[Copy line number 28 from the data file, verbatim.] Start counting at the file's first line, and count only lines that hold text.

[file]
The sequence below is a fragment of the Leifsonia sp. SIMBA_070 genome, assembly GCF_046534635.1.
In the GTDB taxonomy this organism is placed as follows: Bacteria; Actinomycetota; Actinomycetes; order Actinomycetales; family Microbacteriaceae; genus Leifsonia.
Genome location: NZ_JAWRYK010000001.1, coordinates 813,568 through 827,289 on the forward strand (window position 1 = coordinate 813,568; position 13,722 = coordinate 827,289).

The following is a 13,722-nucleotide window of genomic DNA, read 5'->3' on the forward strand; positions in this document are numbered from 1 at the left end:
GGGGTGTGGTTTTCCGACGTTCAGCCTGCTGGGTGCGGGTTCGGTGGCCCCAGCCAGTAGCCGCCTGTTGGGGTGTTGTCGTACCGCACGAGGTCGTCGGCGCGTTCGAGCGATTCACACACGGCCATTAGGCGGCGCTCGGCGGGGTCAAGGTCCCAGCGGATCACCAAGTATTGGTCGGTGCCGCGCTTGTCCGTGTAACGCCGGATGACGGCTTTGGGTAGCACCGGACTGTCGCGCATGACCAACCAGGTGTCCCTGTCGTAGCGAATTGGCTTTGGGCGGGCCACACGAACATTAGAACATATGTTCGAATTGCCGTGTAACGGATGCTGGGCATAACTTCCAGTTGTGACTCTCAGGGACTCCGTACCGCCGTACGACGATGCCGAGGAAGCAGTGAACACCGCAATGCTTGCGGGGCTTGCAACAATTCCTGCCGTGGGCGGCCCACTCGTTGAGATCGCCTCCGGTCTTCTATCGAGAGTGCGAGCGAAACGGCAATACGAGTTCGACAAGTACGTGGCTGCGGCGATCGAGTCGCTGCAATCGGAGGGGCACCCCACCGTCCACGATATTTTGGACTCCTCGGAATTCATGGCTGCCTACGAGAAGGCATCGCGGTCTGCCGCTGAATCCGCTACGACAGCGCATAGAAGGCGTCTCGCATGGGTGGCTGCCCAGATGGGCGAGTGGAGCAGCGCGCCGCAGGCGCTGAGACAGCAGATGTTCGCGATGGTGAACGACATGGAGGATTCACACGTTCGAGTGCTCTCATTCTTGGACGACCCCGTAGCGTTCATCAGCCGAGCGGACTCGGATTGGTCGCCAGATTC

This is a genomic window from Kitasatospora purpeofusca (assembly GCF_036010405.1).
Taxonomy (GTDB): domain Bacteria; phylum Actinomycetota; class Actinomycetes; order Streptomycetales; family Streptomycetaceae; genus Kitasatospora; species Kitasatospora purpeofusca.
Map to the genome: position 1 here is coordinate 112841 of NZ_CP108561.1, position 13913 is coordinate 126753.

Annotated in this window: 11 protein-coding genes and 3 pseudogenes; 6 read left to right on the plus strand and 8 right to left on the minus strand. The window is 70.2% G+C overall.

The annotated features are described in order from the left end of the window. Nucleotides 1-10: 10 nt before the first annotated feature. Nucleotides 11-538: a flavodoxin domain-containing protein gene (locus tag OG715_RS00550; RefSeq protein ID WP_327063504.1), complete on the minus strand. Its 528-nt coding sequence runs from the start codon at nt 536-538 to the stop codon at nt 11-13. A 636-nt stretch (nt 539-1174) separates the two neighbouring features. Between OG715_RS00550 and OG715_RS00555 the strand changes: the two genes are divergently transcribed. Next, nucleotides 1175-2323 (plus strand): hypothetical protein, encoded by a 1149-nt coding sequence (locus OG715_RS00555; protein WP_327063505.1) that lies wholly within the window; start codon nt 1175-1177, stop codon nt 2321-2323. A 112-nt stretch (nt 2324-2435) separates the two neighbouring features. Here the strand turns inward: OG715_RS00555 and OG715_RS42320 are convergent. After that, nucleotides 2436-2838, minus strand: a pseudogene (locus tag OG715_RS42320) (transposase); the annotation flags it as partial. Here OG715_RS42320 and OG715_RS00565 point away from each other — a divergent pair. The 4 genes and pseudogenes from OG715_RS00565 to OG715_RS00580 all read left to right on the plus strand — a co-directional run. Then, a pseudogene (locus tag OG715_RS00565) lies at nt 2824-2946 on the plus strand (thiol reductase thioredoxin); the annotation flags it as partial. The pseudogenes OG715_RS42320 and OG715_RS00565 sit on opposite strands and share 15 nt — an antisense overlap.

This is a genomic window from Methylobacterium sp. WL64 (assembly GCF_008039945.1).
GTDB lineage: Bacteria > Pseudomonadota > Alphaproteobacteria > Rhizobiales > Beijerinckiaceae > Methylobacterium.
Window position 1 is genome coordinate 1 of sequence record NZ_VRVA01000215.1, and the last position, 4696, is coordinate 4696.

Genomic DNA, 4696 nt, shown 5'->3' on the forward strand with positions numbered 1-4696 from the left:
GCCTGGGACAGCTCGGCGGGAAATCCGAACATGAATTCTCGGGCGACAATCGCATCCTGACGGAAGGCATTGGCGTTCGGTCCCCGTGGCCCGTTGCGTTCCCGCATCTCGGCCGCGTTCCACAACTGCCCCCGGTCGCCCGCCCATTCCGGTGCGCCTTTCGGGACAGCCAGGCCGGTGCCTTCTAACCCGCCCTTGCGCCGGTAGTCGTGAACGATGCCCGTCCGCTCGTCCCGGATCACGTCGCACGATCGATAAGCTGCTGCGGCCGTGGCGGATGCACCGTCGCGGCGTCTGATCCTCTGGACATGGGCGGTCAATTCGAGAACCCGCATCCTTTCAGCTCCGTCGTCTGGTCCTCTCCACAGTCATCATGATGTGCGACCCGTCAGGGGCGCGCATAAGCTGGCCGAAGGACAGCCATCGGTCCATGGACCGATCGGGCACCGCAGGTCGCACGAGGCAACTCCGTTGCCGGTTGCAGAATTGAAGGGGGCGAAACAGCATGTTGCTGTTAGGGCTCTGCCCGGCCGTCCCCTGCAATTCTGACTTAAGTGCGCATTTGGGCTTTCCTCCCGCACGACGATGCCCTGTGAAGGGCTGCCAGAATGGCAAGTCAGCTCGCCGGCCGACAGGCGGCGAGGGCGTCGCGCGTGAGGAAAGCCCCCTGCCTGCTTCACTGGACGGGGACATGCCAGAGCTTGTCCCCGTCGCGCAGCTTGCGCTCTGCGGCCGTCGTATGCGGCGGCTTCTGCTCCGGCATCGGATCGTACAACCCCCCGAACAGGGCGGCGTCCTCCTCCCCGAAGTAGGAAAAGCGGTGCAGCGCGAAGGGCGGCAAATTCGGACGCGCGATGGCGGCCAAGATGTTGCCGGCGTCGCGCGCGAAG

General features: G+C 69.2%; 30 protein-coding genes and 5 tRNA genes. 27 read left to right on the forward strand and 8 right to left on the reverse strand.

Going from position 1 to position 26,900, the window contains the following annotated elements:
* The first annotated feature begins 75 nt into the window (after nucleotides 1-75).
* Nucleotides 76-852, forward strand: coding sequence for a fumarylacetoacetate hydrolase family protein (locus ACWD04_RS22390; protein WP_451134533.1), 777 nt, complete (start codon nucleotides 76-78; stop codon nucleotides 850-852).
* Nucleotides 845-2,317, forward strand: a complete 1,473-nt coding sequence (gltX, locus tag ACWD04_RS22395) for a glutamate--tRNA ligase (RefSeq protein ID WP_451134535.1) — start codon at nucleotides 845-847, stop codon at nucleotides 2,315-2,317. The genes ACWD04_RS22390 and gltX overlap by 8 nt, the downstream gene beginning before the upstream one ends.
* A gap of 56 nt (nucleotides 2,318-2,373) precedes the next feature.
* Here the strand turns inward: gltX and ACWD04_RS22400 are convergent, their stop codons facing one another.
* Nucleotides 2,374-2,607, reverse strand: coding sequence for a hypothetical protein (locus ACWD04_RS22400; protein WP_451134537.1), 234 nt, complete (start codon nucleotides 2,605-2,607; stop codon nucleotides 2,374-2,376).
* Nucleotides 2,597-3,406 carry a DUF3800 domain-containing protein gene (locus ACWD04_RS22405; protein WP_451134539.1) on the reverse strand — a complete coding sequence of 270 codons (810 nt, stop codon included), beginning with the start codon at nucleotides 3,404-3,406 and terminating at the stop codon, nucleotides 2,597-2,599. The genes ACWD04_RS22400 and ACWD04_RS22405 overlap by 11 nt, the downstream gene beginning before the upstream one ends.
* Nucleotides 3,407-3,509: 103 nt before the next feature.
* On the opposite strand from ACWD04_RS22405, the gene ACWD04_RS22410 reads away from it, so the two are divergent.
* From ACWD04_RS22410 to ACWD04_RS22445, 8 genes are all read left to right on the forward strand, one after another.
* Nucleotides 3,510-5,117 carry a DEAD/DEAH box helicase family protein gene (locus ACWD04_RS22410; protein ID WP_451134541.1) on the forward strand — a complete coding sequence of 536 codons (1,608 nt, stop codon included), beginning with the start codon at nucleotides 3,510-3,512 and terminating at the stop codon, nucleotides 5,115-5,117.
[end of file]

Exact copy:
* Nucleotides 3,510-5,117 carry a DEAD/DEAH box helicase family protein gene (locus ACWD04_RS22410; protein ID WP_451134541.1) on the forward strand — a complete coding sequence of 536 codons (1,608 nt, stop codon included), beginning with the start codon at nucleotides 3,510-3,512 and terminating at the stop codon, nucleotides 5,115-5,117.